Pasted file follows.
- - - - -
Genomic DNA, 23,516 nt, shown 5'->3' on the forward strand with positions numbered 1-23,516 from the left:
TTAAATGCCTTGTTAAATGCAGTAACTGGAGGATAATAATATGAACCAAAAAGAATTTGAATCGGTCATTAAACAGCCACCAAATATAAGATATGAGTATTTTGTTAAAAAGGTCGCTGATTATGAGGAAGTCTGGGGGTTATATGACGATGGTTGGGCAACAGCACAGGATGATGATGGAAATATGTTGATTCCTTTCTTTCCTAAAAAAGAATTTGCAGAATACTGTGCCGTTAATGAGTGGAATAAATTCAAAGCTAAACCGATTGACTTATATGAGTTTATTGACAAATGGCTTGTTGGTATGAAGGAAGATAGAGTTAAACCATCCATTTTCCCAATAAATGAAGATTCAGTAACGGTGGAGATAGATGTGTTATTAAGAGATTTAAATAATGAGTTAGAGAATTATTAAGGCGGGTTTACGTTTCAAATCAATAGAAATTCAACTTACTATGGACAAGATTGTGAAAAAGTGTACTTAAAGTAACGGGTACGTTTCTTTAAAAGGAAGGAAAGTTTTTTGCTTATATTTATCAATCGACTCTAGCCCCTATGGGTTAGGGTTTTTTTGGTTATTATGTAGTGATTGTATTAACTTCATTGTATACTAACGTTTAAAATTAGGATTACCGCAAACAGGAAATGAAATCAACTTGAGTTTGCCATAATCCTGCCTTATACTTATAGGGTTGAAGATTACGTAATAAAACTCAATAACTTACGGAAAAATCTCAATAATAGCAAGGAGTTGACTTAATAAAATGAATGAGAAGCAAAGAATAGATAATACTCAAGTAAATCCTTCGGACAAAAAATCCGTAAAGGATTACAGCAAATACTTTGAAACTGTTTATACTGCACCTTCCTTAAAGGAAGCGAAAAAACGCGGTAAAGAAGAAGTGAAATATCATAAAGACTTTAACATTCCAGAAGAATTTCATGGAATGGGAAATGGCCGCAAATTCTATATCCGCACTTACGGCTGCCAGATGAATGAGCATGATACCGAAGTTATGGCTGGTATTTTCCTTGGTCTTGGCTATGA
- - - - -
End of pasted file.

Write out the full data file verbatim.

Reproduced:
Genomic DNA, 23,516 nt, shown 5'->3' on the forward strand with positions numbered 1-23,516 from the left:
TTAAATGCCTTGTTAAATGCAGTAACTGGAGGATAATAATATGAACCAAAAAGAATTTGAATCGGTCATTAAACAGCCACCAAATATAAGATATGAGTATTTTGTTAAAAAGGTCGCTGATTATGAGGAAGTCTGGGGGTTATATGACGATGGTTGGGCAACAGCACAGGATGATGATGGAAATATGTTGATTCCTTTCTTTCCTAAAAAAGAATTTGCAGAATACTGTGCCGTTAATGAGTGGAATAAATTCAAAGCTAAACCGATTGACTTATATGAGTTTATTGACAAATGGCTTGTTGGTATGAAGGAAGATAGAGTTAAACCATCCATTTTCCCAATAAATGAAGATTCAGTAACGGTGGAGATAGATGTGTTATTAAGAGATTTAAATAATGAGTTAGAGAATTATTAAGGCGGGTTTACGTTTCAAATCAATAGAAATTCAACTTACTATGGACAAGATTGTGAAAAAGTGTACTTAAAGTAACGGGTACGTTTCTTTAAAAGGAAGGAAAGTTTTTTGCTTATATTTATCAATCGACTCTAGCCCCTATGGGTTAGGGTTTTTTTGGTTATTATGTAGTGATTGTATTAACTTCATTGTATACTAACGTTTAAAATTAGGATTACCGCAAACAGGAAATGAAATCAACTTGAGTTTGCCATAATCCTGCCTTATACTTATAGGGTTGAAGATTACGTAATAAAACTCAATAACTTACGGAAAAATCTCAATAATAGCAAGGAGTTGACTTAATAAAATGAATGAGAAGCAAAGAATAGATAATACTCAAGTAAATCCTTCGGACAAAAAATCCGTAAAGGATTACAGCAAATACTTTGAAACTGTTTATACTGCACCTTCCTTAAAGGAAGCGAAAAAACGCGGTAAAGAAGAAGTGAAATATCATAAAGACTTTAACATTCCAGAAGAATTTCATGGAATGGGAAATGGCCGCAAATTCTATATCCGCACTTACGGCTGCCAGATGAATGAGCATGATACCGAAGTTATGGCTGGTATTTTCCTTGGTCTTGGCTATGA